“would test out models on the ground, learning by doing from the bottom up.”
But aren’t NHS and social care staff meant to know what they’re doing, rather than use patients as guinea pigs? And how can you train Uncle Tom Cobbley and all, who are apparently to be an essential part of the redesigned primary care home workforce, if you can’t tell them what they’re supposed to be doing, when, where and how?
NHS England says
“Primary care home shares some of the features of the multispecialty community provider (MCP) – its focus is on a smaller population enabling primary care transformation to happen at a fast pace, either on its own or as a foundation for larger models…
Four key characteristics make up the primary care home:
•an integrated workforce, with a strong focus on partnerships spanning primary, secondary and social care;
•a combined focus on personalisation of care with improvements in population health outcomes;
•aligned clinical and financial drivers through a unified, capitated budget with appropriate shared risks and rewards;
•provision of care to a defined, registered population of between 30,000 and 50,000.”
The personalisation of care bit seems to imply increased use of personal health and social care budgets. The government is currently consulting on a significant expansion of the scope of public health budgets in England.
Plans to ‘create a local market’ in health and social care, including personal budgets, threaten to undermine our collective rights and our systems based on social solidarity.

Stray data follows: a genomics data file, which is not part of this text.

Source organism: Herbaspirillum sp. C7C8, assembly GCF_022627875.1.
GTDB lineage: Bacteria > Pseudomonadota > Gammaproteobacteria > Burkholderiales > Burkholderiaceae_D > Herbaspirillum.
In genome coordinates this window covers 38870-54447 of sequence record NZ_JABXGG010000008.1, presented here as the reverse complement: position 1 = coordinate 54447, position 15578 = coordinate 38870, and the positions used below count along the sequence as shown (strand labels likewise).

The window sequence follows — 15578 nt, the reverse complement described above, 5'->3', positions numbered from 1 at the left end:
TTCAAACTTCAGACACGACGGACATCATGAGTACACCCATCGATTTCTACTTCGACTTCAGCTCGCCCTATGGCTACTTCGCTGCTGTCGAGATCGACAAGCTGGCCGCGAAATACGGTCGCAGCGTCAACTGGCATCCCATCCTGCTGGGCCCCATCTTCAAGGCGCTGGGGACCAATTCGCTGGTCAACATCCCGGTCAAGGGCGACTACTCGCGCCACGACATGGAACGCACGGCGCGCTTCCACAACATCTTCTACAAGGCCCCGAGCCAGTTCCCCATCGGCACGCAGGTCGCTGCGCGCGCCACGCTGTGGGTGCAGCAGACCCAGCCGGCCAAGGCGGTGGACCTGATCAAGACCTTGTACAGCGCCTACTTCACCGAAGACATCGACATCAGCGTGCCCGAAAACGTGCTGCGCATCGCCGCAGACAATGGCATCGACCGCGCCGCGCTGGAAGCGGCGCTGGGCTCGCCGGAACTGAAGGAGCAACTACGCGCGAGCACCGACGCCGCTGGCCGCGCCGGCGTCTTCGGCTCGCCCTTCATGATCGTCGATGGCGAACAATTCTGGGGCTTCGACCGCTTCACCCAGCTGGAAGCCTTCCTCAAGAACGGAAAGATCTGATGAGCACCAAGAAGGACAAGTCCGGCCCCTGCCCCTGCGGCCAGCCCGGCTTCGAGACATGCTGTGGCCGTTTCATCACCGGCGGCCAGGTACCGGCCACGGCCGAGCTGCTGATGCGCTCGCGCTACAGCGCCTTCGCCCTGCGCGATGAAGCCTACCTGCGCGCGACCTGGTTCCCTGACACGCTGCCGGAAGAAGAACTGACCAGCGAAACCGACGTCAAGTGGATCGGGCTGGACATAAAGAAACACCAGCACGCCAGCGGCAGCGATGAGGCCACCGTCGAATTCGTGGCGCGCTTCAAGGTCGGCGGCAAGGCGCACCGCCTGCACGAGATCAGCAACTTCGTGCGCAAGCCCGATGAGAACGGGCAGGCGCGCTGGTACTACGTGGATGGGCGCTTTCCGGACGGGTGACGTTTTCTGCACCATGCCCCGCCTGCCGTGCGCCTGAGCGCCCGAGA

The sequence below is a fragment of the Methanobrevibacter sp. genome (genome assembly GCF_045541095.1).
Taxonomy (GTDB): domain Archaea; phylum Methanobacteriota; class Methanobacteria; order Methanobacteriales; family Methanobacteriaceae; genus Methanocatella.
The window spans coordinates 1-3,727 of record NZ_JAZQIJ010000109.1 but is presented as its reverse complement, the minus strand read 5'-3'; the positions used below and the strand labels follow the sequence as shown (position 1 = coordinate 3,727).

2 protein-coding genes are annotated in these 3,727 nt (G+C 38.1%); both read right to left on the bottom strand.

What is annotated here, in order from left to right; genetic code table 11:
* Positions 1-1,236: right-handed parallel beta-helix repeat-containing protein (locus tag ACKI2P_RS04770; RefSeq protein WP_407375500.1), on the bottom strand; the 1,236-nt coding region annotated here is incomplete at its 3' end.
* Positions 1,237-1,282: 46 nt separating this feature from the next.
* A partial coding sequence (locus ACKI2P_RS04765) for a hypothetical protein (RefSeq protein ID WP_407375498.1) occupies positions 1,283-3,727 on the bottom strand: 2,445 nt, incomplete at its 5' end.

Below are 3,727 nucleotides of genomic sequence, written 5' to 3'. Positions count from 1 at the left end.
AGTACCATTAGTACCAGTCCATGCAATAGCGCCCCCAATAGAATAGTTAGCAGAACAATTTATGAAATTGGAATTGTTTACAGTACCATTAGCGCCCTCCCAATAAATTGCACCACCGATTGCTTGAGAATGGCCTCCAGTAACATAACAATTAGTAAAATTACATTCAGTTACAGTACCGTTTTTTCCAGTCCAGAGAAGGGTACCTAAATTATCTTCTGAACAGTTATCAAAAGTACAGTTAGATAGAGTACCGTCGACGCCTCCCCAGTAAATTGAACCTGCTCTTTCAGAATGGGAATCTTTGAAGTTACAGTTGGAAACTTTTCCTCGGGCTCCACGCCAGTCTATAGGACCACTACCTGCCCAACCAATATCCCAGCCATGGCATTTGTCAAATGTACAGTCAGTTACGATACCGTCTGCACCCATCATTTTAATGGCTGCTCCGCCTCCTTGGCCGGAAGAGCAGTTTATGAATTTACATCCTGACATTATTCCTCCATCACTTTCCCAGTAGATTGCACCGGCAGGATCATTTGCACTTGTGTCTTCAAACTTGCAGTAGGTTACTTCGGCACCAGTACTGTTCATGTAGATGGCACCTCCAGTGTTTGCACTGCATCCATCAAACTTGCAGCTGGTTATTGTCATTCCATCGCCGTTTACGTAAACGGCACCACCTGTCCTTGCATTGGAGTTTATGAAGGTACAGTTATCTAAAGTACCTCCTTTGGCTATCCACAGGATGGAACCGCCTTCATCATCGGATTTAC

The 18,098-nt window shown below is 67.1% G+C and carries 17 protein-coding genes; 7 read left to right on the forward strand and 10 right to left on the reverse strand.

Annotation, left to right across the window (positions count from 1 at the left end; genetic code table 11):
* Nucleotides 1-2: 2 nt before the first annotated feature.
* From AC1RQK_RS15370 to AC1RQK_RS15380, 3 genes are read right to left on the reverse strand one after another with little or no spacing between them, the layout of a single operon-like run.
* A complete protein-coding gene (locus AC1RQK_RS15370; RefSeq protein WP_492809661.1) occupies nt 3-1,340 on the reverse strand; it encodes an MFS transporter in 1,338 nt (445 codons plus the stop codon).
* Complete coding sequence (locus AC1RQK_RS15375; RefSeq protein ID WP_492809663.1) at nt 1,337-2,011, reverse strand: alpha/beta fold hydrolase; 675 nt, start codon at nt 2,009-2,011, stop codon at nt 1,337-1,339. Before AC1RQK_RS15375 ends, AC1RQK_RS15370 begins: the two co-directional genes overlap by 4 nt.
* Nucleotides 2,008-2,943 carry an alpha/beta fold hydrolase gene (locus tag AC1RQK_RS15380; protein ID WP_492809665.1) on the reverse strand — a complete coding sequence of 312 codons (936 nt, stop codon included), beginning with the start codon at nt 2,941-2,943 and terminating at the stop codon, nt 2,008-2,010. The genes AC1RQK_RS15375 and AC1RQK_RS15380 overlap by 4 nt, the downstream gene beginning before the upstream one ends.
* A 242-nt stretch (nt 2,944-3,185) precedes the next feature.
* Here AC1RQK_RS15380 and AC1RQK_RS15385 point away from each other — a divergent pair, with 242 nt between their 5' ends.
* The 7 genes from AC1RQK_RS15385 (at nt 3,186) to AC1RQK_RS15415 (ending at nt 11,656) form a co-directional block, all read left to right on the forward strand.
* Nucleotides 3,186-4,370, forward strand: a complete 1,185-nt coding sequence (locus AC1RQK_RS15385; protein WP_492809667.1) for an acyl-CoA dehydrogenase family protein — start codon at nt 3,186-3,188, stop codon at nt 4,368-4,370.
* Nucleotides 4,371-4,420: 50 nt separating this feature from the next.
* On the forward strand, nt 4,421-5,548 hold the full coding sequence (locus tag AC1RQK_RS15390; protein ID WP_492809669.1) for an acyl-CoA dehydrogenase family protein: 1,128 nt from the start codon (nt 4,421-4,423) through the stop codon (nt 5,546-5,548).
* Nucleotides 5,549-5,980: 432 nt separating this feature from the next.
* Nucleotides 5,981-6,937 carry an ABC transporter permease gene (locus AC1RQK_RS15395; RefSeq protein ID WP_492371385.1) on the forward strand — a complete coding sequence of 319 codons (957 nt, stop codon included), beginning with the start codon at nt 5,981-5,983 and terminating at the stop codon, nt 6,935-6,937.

The 2014 Calderdale Strategic Outline Case for NHS and social care reconfiguration (which became the Right Care Right Time Right Place plan – now referred to the Secretary of State) proposed taking the power to assess social care needs away from Calderdale Council and said that in future the Council would merely give ‘information and advice’ to people who ‘will often make use of their own resources to self-fund care and support’.
In 2014 I reported that the plan was for the Council to ‘create a responsive local market’ for social care and somehow ‘inspire and oversee care providers’ by a system of payments based on outcomes such as keeping patients out of hospital.
It now seems that this system of payments based on outcomes is the whole population annual payment or capitated budget. Which we are taking NHS England to court about.
This is not the way to modernise the NHS and social care and we will go on fighting to protect #NHS4All and bring #Justice4NHS